Au cours des cinq dernières années, les DEL et les systèmes de commande ont été utilisés dans un vaste éventail d’applications résidentielles et commerciales. Toutefois, des idées fausses persistent au sujet des DEL. Il s’agit d’une technologie récente surtout si on la compare aux technologies d’éclairage qui l’ont précédée et l’auteur croit qu’il est temps de dissiper les mythes qui persistent et de parler de la performance, la valeur et les applications des DEL. Voici huit mythes discutés dans ce texte : Tous les DEL sont les mêmes, les DEL sont trop chers, les DEL sont tellement efficaces que les commandes sont inutiles, les DEL à gradation ne fonctionnent pas bien et réduisent la durée de vie des appareils d’éclairage, les fonctions de contrôle ne sont pas nécessaires, les prix vont baisser il est préférable d’attendre, les DEL ne sont pas efficaces dans des environnements à haute température, les DEL sont soit trop brillants ou pas assez. Nous explorons ces premiers mythes cette semaine et la suite la semaine prochaine.
In the last five years, LEDs and controls have been widely used in a broad range of general lighting applications, from residential to commercial. However, there are a number of persistent misconceptions about LEDs — many based on knowledge of legacy fixtures — that do not apply.
In fact, for commercial and industrial applications, high-quality LED fixtures offer unique and compelling characteristics:
• extremely low energy use
• long lifespan
• none of the maintenance (re-lamping, re-ballasting) associated with traditional incandescent and fluorescent sources
• inherent controllability (instant on/off, full-range dimming), creating additional energy savings opportunities
Because LEDs are relatively new compared to legacy lighting types, it’s time to dispel the myths and set the record straight about their performance, value, and applicability.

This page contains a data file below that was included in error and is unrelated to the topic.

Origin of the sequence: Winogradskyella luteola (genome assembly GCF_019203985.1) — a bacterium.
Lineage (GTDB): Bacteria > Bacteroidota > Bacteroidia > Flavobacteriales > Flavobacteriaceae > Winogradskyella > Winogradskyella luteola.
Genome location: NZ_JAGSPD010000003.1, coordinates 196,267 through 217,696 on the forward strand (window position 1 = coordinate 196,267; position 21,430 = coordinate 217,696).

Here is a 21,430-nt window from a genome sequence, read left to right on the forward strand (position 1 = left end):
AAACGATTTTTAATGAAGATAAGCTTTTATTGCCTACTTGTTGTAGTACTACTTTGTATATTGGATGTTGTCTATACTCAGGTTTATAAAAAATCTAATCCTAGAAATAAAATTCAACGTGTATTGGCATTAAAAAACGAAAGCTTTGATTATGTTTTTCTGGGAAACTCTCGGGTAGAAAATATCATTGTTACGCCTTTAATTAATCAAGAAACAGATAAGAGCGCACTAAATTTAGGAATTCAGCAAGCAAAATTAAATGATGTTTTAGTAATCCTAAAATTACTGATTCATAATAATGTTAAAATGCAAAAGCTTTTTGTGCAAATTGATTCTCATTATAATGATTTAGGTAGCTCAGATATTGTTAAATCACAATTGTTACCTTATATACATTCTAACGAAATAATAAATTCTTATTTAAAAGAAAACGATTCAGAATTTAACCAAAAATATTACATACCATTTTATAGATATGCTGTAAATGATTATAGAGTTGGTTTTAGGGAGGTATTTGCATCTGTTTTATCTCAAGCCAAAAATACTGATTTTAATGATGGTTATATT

Myth 1: all LEDs are basically the same
Fact 1: LED fixtures vary dramatically in quality, lifetime, and light output.
Commercial and industrial LED fixtures are not all the same. There is a broad range of fixture quality and variation, which impacts expected fixture lifespan, light output, and the ability to ensure that light is distributed appropriately for the environment and application. In addition, LED chip lifetimes can vary dramatically due to the quality of the LED chip itself, and by the driver and thermal infrastructure built around it. Optics are instrumental in directing the concentrated light output from LED chips to the target area as well.
There is also the question of whether to select plain LED fixtures or fixtures with embedded sensors and controls. Plain LEDs provide one-time energy savings, while intelligent systems offer greater efficiency, flexibility, control, and long-term value.
Best advice: understand your facility’s light level and distribution requirements, and evaluate products that
• deliver required light levels at the task level
• meet your organization’s energy efficiency goals
• offer the optics required for your environment
• have well-documented certifications that verify the design quality of the fixture
More Information: for resources on evaluating LED fixture quality, please refer to the U.S. Department of Energy’s Solid State Lighting website www.energy.gov/eere/ssl/, along with the DesignLights Consortium at www.designlights.org/content/about.
Myth 2: LEDs are too expensive
Fact 2: LEDs are more expensive up front, but intelligent LEDs are substantially more cost-effective for most commercial and industrial applications.